Today is #OurDay the annual effort by the Local Government Association to draw attention to everything councils do on behalf of local communities.
Under the Conservatives, local government has been hit far harder than any other part of the public sector (because it’s always easier to make other people take the tough decisions) and yet councils are responsible for many of the services citizens depend upon every day, from roads and rubbish collection, to homes and parks, to schools and social care. Despite the cuts passed down by central government, councillors and officers have gone on fighting for their local areas.
In Crawley, I’m proud that after four and a half years as Leader, Crawley is still able to spend the same amount on services as when I took office. It wasn’t easy, we’ve worked hard to find the money, but Crawley is worth it, and along the way we’ve built 1,000 new affordable homes and made big steps forward preparing the town’s economy for the future.
Christmas is almost here and the council has been working hard for months to deliver a programme of events fit for the season. Including, following years of residents’ requests, securing another Christmas ice rink for Crawley, this year even bigger and better than last.
As the cold sets in, I’m reminded that much of my focus over recent weeks has been taken up with the fight to save Crawley Open House from closure, following West Sussex County Council’s plan to cut their grant to zero.
Every council is facing tough financial choices following years of austerity, but making up budget gaps by taking money from the homeless cannot be the right thing to do and the way the local community has rallied round to support our campaign demanding West Sussex County Council reverse their proposals has really shown the difference in how people look out for each other in Crawley.
People don’t care who’s responsible for a service, they just want things fixed. I get that and as an elected representative it’s infuriating to have to tell residents that we either lack the legal authorisation to resolve an issue they’ve raised or that the Government has given the money to pay for it to an organisation which is unwilling to spend it to solve the problem.
The one which occurs most often is the division between Crawley Borough Council and West Sussex County Council, which is can be so confusing even councillors aren’t sure who is responsible for what. I often joke with people an easy rule of thumb in Crawley is if there’s a problem, it’s probably the county council’s fault. Sadly, when I talk to residents that’s almost always true.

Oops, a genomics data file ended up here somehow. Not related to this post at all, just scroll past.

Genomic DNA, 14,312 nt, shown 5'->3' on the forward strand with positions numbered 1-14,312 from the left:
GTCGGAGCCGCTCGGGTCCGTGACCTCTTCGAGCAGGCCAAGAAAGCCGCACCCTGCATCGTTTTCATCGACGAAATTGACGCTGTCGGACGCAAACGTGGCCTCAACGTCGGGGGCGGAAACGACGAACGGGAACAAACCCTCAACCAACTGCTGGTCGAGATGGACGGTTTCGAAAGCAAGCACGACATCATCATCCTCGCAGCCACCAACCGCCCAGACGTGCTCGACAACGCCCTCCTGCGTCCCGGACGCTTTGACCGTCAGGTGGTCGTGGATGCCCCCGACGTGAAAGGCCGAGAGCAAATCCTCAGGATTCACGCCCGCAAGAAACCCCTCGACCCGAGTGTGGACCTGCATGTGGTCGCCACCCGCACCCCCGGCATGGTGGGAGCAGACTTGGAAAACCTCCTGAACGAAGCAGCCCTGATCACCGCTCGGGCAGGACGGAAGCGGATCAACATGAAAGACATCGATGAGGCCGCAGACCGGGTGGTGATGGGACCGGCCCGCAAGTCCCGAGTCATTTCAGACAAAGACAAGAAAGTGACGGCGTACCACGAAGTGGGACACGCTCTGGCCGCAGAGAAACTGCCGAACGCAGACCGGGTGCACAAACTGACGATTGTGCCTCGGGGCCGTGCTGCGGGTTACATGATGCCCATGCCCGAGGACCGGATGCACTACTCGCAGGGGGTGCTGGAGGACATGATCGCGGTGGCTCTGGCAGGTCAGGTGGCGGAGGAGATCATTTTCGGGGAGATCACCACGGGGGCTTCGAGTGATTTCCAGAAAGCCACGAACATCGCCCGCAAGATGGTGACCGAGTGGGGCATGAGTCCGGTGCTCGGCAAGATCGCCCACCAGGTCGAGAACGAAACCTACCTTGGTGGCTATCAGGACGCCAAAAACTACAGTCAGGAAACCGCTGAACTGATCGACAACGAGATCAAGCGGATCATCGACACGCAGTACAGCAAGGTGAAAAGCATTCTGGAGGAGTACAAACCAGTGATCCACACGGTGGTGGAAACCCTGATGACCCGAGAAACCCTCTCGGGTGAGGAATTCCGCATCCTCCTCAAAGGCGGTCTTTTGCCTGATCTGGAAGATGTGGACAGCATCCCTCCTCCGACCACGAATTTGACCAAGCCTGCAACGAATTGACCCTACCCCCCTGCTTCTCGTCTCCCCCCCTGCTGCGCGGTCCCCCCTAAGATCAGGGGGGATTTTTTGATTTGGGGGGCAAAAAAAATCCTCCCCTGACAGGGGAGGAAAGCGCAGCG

The confusion over who’s responsible probably isn’t helped by Crawley stepping-in to improve services where West Sussex are responsible but under-performing, with Crawley tax payers essentially forced to pay twice for the same service and Crawley getting the blame for ongoing county council cuts.
Nonetheless, we’ll always do what we can to resolve issues with the money and powers Government allows us to have, regardless of who’s technically responsible. Two proposals coming to the next Cabinet meeting highlight this.
The first is a measure to try and tackle the blight of abandoned shopping trolleys. For years we’ve encouraged supermarkets to take responsibility and some have tried, yet the problem persists. So, we’ve dug through old legislation and found an alternative, enabling council workers to collect the abandoned trollies and return them to the supermarkets with a fine.
The second is an Order which will ban the car cruising which has turned Crawley’s streets increasingly dangerous and noisy at night. This is an issue the Police have been struggling to tackle using existing laws, but following Crawley’s decision here-on-out anyone participating in any such gathering will be eligible for an on-the-spot fine. The behaviour of such groups is a risk to the public, is causes disruption for residents in neighbouring areas and it’s time it came to an end.
What started out as a normal Saturday for two of Crawley Borough Council’s Community Wardens, ended with them preventing two young people from taking their own lives.
On 18 August, Christopher Oakley and Stuart Adesilu were called to assist Civil Enforcement Officers (CEOs) with removing a couple from the roof of Orchard Street Car Park who were refusing to cooperate.
CEOs respond to issues when on patrol around the town’s car parks and will call for the Community Wardens’ back-up when required.
Chris said: “On this occasion, the couple were sat on the roof drinking and refusing to leave. So we attended with the intention of seizing their alcohol and asking them to move on, which is fairly standard procedure.”
The couple were adamant they weren’t leaving so the Wardens considered the involvement of the police. However, as they weren’t being anti-social, they anticipated their presence would be unlikely.